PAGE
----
Posts: 130087
Date:
Venus troposphere
Permalink  
 


Title: Ground-based near-infrared observations of water vapour in the Venus troposphere
Authors: S. Chamberlain, J. A. Bailey, D. Crisp, V. S. Meadows

We present a study of water vapour in the Venus troposphere obtained by modelling specific water vapour absorption bands within the 1.18 Ám window. We compare the results with the normal technique of obtaining the abundance by matching the peak of the 1.18 Ám window. Ground-based infrared imaging spectroscopy of the night side of Venus was obtained with the Anglo-Australian Telescope and IRIS2 instrument with a spectral resolving power of R ~ 2400. The spectra have been fitted with modelled spectra simulated using the radiative transfer model VSTAR. We find a best fit abundance of 31 ppmv (-6 + 9 ppmv), which is in agreement with recent results by BÚzard et al. 2011 using VEX/SPICAV (R ~ 1700) and contrary to prior results by BÚzard et al. 2009 of 44 ppmv (▒9 ppmv) using VEX/VIRTIS-M (R ~ 200) data analyses. Comparison studies are made between water vapour abundances determined from the peak of the 1.18 Ám window and abundances determined from different water vapour absorption features within the near infrared window. We find that water vapour abundances determined over the peak of the 1.18 Ám window results in plots with less scatter than those of the individual water vapour features and that analyses conducted over some individual water vapour features are more sensitive to variation in water vapour than those over the peak of the 1.18 Ám window. No evidence for horizontal spatial variations across the night side of the disk are found within the limits of our data with the exception of a possible small decrease in water vapour from the equator to the north pole. We present spectral ratios that show water vapour absorption from within the lowest 4 km of the Venus atmosphere only, and discuss the possible existence of a decreasing water vapour concentration towards the surface.

Read more (720kb, PDF)



__________________


L

Posts: 130087
Date:
RE: Venus Atmosphere
Permalink  
 


A curious cold layer in the atmosphere of Venus

Venus Express has spied a surprisingly cold region high in the planet's atmosphere that may be frigid enough for carbon dioxide to freeze out as ice or snow.
The planet Venus is well known for its thick, carbon dioxide atmosphere and oven-hot surface, and as a result is often portrayed as Earth's inhospitable evil twin.

Read more



__________________


L

Posts: 130087
Date:
Venus' nightglow
Permalink  
 


NMSU grad studies Venus' nightglow

Candace Gray spent her childhood with her siblings looking up at the stars and watching for meteor showers. As the recipient of the NASA Earth and Space Science Fellowship, the New Mexico State University graduate student is now keeping her eyes firmly planted on Venus as she tries to determine whether certain oxygen emissions seen in its atmosphere are caused by enhanced solar flux on the planet during solar flares.
Gray has just completed her second year of the graduate program in the Department of Astronomy. Through her proposal to NASA entitled "Upper Atmosphere Chemistry and Nightglow Variability on Venus and its Connection to Solar Flares," Gray believes she can fill some pieces in the evolutionary puzzle of terrestrial planet atmospheres.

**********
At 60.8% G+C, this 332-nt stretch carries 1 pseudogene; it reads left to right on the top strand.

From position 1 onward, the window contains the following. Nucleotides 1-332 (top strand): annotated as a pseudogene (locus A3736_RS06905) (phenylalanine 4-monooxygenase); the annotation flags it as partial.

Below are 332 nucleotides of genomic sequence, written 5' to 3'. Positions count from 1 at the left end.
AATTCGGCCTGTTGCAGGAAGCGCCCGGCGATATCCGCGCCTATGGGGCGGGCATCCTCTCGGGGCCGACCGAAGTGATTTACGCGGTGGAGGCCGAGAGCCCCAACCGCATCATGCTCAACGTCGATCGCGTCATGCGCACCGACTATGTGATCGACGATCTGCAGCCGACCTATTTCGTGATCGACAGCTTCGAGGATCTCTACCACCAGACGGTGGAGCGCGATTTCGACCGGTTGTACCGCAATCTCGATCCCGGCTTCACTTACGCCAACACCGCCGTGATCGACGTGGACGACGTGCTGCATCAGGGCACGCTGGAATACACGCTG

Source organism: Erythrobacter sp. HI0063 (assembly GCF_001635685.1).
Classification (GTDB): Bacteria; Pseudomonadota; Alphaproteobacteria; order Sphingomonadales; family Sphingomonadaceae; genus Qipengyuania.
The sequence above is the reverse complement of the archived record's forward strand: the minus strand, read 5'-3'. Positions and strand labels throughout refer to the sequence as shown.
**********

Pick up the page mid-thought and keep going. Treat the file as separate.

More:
Read more



__________________


L

Posts: 130087
Date:
RE: Venus Atmosphere
Permalink  
 


Title: Wind mapping in Venus' upper mesosphere with the IRAM-Plateau de Bure interferometer
Authors: A. Moullet, E. Lellouch, R. Moreno, M. Gurwell, H. Sagawa

The dynamics of the upper mesosphere of Venus (~85-115 km) have been characterised as a combination of a retrograde superrotating zonal wind (RSZ) with a subsolar-to-antisolar flow (SSAS). Numerous mm-wave single-dish observations have been obtained and could directly measure mesospheric line-of-sight winds by mapping Doppler-shifts on CO rotational lines, but their limited spatial resolution makes their interpretation difficult. By using interferometric facilities, one can obtain better resolution on Doppler-shifts maps, allowing in particular to put firmer constraints on the respective contributions of the SSAS and RSZ circulations to the global mesospheric wind field. We report on interferometric observations of the CO(1-0) line obtained with the IRAM-Plateau de Bure interferometer in November 2007 and June 2009, that could map the upper mesosphere dynamics on the morning hemisphere with a very good spatial resolution (3.5-5.5"). All the obtained measurements show, with a remarkably good temporal stability, that the wind globally flows in the (sky) East-West direction, corresponding in the observed geometry either to an unexpected prograde zonal wind or a SSAS flow. A very localized inversion of the wind direction, that could correspond to a RSZ wind, is also repeatedly detected in the night hemisphere. The presence of significant meridional winds is not evidenced. Using models with different combinations of zonal and SSAS winds, we find that the data is best reproduced by a dominant SSAS flow with a maximal velocity at the terminator of ~200 m/s, displaying large diurnal and latitudinal asymmetries, combined with an equatorial RSZ wind of 70-100 m/s, overall indicating a wind-field structure consistent with but much more complex than the usual representation of the mesospheric dynamics.

Read more (1164kb, PDF)



__________________
1 2  >  Last»  | Page of 2  sorted by
Quick Reply

Please log in to post quick replies.



Create your own FREE Forum
Report Abuse
Powered by ActiveBoard